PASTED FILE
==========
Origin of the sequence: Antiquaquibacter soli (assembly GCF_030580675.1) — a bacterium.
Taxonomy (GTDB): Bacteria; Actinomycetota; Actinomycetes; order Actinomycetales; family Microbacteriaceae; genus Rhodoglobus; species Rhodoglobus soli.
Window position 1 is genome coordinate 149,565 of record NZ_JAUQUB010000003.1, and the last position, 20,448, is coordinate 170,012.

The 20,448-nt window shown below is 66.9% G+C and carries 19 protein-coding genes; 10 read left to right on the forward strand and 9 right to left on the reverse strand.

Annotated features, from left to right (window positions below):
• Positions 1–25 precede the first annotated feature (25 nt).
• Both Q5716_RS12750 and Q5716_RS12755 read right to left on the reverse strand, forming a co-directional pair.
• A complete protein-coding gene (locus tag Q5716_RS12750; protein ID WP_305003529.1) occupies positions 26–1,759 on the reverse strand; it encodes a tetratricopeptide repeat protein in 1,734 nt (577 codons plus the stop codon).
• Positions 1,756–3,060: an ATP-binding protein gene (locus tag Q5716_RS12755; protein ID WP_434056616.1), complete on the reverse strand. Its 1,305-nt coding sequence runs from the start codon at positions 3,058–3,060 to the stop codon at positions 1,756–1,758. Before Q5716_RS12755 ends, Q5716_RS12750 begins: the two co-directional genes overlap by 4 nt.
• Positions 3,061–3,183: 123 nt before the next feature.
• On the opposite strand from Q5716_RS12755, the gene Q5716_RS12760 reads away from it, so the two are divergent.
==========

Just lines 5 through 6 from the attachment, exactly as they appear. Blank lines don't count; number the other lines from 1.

Annotated features, from left to right (window positions below):
• Positions 1–25 precede the first annotated feature (25 nt).